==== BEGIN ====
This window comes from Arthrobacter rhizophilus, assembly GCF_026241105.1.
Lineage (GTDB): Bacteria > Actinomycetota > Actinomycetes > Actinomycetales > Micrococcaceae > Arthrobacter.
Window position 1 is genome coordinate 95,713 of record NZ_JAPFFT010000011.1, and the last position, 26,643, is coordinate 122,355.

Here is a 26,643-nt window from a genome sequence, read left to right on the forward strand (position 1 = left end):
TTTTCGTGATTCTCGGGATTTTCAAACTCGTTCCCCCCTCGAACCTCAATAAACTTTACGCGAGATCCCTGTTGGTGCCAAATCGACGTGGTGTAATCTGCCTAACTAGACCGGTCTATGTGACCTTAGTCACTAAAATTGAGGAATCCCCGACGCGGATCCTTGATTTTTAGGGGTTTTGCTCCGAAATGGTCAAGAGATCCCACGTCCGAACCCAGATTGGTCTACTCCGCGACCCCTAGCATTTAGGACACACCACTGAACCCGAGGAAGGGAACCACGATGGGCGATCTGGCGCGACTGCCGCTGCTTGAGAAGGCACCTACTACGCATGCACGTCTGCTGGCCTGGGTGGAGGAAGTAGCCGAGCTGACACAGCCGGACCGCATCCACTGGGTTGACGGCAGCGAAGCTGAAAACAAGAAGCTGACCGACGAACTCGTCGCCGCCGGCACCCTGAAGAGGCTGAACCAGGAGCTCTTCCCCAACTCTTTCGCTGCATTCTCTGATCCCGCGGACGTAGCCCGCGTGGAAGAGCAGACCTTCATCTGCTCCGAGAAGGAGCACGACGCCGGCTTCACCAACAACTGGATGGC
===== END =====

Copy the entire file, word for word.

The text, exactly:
This window comes from Arthrobacter rhizophilus, assembly GCF_026241105.1.
Lineage (GTDB): Bacteria > Actinomycetota > Actinomycetes > Actinomycetales > Micrococcaceae > Arthrobacter.
Window position 1 is genome coordinate 95,713 of record NZ_JAPFFT010000011.1, and the last position, 26,643, is coordinate 122,355.

Here is a 26,643-nt window from a genome sequence, read left to right on the forward strand (position 1 = left end):
TTTTCGTGATTCTCGGGATTTTCAAACTCGTTCCCCCCTCGAACCTCAATAAACTTTACGCGAGATCCCTGTTGGTGCCAAATCGACGTGGTGTAATCTGCCTAACTAGACCGGTCTATGTGACCTTAGTCACTAAAATTGAGGAATCCCCGACGCGGATCCTTGATTTTTAGGGGTTTTGCTCCGAAATGGTCAAGAGATCCCACGTCCGAACCCAGATTGGTCTACTCCGCGACCCCTAGCATTTAGGACACACCACTGAACCCGAGGAAGGGAACCACGATGGGCGATCTGGCGCGACTGCCGCTGCTTGAGAAGGCACCTACTACGCATGCACGTCTGCTGGCCTGGGTGGAGGAAGTAGCCGAGCTGACACAGCCGGACCGCATCCACTGGGTTGACGGCAGCGAAGCTGAAAACAAGAAGCTGACCGACGAACTCGTCGCCGCCGGCACCCTGAAGAGGCTGAACCAGGAGCTCTTCCCCAACTCTTTCGCTGCATTCTCTGATCCCGCGGACGTAGCCCGCGTGGAAGAGCAGACCTTCATCTGCTCCGAGAAGGAGCACGACGCCGGCTTCACCAACAACTGGATGGC